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Volume control on Strat

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Volume control on Strat

Postby Richard Graham » Sun Jan 05, 2014 8:52 pm

Does turning the volume down on a Strat also effect the sound (other than making it quieter)?

I ask because my USB guitar lead distorts when played with the volume full up, which is my default setting (I'd turn it up to 11 if I could).

Any advice welcome!
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Re: Volume control on Strat

Postby matt keen » Sun Jan 05, 2014 9:23 pm

Yes is the short answer
You will loose treble

Simplest way to solve the prob is to do the 50's wiring (google it or "fezz parka wiring") as that involves moving one solder joint and there is little downside. Though it does tend to make the tone control act a bit like a volume knob on my telecasters.
I have done this simple mod on all my teles. I play an old school style where I tend to run my amps very high and turn vol & tone knobs to clean up the sound so losing treble is a big deal to me.

Then there is also the treble bleed mod, which I personally don't like the sound of - seems harsh to me
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Re: Volume control on Strat

Postby mick.n » Sun Jan 05, 2014 9:25 pm

On every strat I have owned over the years (all copies,mind) turning the pot below max has always reduced the amount of top end & "bite". Not so sure about my new-ish American de lux strat with N3 pickups though. Must try it & see.
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Re: Volume control on Strat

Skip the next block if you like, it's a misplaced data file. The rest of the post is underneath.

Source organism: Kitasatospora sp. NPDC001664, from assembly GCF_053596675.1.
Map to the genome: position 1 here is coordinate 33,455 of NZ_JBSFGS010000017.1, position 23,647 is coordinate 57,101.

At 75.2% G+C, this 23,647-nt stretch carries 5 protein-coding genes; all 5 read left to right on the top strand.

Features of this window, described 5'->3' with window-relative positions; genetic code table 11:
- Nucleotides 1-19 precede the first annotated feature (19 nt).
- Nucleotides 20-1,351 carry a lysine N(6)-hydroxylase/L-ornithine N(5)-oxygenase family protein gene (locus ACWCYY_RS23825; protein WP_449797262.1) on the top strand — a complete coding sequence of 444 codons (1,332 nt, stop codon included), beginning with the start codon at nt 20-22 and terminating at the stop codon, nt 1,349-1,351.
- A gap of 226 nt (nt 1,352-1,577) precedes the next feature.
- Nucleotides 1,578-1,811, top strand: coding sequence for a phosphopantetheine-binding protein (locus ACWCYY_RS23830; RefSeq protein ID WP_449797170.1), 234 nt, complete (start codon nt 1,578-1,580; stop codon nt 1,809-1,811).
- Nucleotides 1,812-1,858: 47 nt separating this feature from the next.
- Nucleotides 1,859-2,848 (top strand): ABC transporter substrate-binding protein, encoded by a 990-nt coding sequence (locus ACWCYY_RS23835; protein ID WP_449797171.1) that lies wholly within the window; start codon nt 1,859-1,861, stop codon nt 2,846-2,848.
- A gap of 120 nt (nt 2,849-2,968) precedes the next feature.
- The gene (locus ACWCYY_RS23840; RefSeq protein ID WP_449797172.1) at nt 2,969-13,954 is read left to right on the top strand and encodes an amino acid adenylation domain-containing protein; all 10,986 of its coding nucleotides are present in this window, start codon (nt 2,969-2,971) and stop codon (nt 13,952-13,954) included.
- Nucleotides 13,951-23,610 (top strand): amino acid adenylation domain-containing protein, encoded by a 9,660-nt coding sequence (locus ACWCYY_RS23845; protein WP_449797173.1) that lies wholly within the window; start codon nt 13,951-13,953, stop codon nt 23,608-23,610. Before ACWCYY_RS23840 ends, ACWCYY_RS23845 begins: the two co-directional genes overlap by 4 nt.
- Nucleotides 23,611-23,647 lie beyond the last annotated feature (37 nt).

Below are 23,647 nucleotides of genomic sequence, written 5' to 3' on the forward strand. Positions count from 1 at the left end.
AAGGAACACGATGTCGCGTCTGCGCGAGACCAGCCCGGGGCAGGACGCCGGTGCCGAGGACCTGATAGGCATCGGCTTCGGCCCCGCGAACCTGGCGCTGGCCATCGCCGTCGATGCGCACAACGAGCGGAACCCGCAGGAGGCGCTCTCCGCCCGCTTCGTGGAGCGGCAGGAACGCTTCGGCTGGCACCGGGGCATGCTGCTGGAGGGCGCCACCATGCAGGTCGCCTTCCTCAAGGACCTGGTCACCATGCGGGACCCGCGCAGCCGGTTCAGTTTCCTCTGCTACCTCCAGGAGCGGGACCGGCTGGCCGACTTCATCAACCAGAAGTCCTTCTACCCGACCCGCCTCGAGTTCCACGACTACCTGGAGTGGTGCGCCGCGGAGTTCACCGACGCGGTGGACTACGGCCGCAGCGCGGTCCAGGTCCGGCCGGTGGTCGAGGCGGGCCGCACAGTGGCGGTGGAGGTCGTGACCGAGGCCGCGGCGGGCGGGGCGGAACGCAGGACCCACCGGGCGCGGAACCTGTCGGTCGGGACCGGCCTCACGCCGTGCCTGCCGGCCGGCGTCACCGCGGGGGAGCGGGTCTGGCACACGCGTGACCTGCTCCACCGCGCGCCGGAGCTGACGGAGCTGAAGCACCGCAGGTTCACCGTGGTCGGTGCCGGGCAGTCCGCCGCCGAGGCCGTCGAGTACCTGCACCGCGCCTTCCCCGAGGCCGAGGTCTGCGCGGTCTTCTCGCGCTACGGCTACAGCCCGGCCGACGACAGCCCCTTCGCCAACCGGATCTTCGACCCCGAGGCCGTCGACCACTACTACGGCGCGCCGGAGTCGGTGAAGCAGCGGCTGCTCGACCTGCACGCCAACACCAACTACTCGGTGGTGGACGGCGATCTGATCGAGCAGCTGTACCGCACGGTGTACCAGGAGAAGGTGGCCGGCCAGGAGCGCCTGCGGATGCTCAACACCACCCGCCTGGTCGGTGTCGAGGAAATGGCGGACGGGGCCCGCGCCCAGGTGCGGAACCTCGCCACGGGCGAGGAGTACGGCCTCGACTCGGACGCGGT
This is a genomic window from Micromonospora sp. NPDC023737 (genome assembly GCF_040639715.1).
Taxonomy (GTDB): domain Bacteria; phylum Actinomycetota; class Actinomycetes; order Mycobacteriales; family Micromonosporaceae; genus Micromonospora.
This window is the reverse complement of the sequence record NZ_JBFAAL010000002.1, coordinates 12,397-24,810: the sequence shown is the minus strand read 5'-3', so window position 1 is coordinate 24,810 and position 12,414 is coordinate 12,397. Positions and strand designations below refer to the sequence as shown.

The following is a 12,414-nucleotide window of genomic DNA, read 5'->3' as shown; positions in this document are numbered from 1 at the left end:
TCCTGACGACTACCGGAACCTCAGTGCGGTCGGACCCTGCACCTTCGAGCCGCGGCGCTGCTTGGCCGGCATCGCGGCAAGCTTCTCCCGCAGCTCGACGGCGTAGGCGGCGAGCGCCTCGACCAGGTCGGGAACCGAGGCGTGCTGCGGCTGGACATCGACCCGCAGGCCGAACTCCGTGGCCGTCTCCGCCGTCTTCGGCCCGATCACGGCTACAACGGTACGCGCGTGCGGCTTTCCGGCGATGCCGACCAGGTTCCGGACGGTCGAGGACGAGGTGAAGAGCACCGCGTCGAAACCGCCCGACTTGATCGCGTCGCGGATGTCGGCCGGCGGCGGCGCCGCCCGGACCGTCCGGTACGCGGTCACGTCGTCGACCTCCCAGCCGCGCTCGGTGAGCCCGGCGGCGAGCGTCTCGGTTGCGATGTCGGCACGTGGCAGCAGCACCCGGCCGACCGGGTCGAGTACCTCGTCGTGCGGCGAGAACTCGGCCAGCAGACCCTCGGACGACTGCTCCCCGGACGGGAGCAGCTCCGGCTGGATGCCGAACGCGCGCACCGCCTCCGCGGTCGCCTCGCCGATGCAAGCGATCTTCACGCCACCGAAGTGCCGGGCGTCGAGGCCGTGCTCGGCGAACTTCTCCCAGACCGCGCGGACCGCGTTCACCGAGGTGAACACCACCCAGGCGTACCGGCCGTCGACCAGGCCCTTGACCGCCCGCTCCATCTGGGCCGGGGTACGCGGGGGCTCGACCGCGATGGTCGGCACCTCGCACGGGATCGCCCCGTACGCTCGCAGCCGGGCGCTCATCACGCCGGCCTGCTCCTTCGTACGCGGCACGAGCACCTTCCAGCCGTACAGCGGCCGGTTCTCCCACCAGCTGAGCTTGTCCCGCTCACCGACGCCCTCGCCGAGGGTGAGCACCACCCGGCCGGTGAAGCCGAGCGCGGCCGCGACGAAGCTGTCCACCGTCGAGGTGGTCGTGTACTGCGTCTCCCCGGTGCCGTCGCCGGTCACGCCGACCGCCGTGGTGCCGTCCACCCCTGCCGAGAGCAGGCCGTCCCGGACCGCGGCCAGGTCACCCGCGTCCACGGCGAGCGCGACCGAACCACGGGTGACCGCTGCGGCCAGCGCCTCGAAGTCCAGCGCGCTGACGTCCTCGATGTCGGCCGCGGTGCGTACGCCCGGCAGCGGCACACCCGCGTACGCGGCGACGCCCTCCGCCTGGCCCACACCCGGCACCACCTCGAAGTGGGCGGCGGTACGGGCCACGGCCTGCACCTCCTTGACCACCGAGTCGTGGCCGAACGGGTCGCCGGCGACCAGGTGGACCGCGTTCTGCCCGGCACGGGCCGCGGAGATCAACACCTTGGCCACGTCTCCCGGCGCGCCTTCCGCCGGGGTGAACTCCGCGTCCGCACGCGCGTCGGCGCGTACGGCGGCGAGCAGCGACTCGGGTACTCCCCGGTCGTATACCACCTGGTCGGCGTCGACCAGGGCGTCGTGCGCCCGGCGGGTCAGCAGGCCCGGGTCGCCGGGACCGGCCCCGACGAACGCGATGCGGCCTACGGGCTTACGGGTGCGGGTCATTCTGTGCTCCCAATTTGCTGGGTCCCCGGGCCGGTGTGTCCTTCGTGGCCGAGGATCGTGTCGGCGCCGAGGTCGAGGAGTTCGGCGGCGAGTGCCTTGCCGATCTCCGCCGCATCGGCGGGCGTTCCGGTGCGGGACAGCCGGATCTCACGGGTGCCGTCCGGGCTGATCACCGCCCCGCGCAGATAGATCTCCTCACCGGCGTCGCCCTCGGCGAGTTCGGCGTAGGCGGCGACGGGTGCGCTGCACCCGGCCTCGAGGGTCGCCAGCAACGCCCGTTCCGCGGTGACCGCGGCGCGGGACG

Postby Richard Graham » Sun Jan 05, 2014 9:58 pm

Thanks guys.

I was afraid this would be the case. Is a volume pedal the simplest solution or will this damage the tone too? Is there such a thing as a guitar extension lead with a "pad" on it? -6 dB should do it!

I don't really want to mod the guitar. A simple switched passive volume attenuator would be best... I see electro harmonix do a pedal... Would it be hard to make one?
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Re: Volume control on Strat

Postby zenguitar » Mon Jan 06, 2014 1:10 am

How about just trying turning the guitar volume down first and seeing how you get on with that?

You can always add a little air with your DAW/sim EQ and see how that goes.

And I don't know what guitar > USB lead you are using, but there is a possibility that it doesn't offer a high enough input impedance anyway and is compromising your tone far more that turning down the guitar volume.

It's only a problem if it is actually a problem in real life. And if it does turn out to be a problem in real life, a proper audio interface with a Hi-Z instrument input will be a far better solution.

Andy :beamup:
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Re: Volume control on Strat

Postby Richard Graham » Mon Jan 06, 2014 4:23 am

zenguitar wrote:How about just trying turning the guitar volume down first and seeing how you get on with that?

You can always add a little air with your DAW/sim EQ and see how that goes.

And I don't know what guitar > USB lead you are using, but there is a possibility that it doesn't offer a high enough input impedance anyway and is compromising your tone far more that turning down the guitar volume.

It's only a problem if it is actually a problem in real life. And if it does turn out to be a problem in real life, a proper audio interface with a Hi-Z instrument input will be a far better solution.

Andy :beamup: